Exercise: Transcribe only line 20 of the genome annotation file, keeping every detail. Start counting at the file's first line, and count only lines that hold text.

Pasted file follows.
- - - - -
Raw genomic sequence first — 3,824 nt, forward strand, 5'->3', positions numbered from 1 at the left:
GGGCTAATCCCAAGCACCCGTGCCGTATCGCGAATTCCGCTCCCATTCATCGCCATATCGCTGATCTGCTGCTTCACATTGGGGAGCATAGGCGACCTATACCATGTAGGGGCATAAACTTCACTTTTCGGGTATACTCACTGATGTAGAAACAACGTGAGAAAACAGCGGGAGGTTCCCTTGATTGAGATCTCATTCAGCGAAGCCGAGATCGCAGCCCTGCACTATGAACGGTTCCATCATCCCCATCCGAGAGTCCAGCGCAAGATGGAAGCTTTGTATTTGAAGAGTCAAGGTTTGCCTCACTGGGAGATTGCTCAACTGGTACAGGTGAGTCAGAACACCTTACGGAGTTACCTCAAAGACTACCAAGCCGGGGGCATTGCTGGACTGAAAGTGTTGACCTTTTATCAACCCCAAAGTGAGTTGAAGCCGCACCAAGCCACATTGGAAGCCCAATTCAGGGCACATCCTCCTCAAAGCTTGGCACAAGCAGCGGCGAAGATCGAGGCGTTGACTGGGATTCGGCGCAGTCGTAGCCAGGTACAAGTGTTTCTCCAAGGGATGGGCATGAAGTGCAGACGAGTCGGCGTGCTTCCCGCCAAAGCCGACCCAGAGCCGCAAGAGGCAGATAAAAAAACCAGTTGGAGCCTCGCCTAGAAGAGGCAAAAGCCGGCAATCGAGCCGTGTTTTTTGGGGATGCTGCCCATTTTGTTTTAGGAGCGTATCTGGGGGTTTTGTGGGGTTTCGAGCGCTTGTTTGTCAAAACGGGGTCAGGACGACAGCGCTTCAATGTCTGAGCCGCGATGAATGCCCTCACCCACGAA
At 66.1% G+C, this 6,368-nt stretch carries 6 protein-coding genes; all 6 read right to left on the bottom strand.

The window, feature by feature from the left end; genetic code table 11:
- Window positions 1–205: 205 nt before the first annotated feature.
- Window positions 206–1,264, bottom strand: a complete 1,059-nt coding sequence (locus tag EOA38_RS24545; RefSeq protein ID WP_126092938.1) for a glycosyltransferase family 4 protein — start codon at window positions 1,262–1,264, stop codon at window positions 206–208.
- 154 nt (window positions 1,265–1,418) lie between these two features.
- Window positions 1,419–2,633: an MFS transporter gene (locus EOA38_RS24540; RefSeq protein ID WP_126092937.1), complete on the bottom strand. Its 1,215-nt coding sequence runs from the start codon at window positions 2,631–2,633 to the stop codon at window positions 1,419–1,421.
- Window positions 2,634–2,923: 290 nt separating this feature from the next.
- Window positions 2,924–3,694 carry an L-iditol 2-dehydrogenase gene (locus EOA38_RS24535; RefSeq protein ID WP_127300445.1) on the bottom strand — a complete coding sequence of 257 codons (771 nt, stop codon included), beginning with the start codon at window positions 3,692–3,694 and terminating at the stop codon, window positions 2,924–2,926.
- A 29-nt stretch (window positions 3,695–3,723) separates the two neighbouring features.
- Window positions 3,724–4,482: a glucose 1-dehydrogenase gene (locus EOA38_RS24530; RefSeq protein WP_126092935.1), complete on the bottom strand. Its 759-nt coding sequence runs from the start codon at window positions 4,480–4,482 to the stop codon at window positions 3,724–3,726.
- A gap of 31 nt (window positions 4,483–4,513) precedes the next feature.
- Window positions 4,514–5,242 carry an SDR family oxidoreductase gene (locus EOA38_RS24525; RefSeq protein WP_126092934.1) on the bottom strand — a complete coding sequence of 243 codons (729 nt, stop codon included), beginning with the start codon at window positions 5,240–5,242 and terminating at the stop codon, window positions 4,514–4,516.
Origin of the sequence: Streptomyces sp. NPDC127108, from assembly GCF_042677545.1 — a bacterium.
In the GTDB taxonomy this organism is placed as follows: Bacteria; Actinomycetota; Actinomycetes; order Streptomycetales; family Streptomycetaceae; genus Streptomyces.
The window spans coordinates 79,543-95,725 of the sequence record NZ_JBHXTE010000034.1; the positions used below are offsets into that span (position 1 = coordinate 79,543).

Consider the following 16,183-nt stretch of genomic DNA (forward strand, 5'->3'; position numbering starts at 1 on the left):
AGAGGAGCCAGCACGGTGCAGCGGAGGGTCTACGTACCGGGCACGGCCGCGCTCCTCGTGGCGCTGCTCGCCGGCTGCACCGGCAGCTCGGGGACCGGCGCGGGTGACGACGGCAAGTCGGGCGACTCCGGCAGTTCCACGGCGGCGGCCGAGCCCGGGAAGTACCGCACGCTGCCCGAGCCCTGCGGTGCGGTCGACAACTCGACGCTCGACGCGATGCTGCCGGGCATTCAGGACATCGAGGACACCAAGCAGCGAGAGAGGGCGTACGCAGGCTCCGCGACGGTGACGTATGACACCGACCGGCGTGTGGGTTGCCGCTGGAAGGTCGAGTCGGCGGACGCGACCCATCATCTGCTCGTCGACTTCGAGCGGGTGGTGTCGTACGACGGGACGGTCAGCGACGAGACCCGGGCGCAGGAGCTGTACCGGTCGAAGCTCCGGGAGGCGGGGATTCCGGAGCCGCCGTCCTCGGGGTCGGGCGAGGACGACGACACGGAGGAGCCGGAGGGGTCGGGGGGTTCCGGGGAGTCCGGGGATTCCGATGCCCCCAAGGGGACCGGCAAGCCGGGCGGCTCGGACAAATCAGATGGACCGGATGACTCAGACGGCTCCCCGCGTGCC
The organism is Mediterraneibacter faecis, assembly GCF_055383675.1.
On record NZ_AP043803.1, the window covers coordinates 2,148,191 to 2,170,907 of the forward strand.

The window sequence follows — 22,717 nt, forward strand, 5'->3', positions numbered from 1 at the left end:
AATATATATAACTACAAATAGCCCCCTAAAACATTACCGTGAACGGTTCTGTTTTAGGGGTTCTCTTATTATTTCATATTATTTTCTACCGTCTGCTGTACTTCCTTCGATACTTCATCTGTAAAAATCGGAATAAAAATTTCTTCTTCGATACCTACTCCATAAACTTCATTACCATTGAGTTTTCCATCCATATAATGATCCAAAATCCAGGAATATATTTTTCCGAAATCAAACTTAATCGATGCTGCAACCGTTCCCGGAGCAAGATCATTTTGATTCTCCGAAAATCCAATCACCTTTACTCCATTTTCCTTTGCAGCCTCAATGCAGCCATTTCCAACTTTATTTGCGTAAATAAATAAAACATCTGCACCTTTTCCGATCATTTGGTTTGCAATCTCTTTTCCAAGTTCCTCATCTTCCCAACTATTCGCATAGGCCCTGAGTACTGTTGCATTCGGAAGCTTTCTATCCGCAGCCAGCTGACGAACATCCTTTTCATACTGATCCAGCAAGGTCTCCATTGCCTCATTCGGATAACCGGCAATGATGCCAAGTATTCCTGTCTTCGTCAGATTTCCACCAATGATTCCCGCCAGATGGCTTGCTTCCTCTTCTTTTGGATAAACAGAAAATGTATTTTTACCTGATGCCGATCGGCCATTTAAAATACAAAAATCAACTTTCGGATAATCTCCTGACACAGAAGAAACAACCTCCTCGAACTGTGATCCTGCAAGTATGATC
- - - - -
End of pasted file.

The organism is Mediterraneibacter faecis, assembly GCF_055383675.1.